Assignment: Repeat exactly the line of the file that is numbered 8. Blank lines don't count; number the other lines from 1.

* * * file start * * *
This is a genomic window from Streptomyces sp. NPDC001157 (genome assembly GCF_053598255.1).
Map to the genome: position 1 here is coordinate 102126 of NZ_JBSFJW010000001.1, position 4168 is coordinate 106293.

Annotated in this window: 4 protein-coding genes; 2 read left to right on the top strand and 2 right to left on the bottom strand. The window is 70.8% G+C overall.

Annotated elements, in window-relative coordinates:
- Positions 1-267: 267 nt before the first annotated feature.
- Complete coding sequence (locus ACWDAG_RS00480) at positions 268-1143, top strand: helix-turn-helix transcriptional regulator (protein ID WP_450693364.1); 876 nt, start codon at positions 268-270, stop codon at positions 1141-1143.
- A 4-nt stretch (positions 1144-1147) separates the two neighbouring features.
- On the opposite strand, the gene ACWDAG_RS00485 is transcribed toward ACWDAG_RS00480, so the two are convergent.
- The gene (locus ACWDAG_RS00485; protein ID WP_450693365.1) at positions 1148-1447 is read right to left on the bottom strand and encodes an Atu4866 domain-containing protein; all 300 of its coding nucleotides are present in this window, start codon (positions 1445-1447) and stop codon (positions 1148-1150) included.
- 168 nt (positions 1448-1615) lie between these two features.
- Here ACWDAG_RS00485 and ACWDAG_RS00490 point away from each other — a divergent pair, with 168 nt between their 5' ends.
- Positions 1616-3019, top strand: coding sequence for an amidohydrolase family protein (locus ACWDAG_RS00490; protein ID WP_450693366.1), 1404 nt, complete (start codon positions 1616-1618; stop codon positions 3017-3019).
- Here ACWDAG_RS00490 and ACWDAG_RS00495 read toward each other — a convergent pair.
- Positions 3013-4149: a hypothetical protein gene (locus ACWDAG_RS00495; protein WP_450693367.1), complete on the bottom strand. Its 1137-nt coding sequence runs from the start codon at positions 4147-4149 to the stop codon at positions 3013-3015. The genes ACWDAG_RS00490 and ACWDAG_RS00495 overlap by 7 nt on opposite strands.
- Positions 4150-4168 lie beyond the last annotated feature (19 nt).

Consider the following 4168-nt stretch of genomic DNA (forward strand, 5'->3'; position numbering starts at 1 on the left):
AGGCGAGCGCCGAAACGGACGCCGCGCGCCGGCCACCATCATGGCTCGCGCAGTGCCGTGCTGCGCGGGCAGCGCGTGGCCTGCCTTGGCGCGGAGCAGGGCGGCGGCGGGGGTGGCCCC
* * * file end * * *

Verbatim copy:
- On the opposite strand, the gene ACWDAG_RS00485 is transcribed toward ACWDAG_RS00480, so the two are convergent.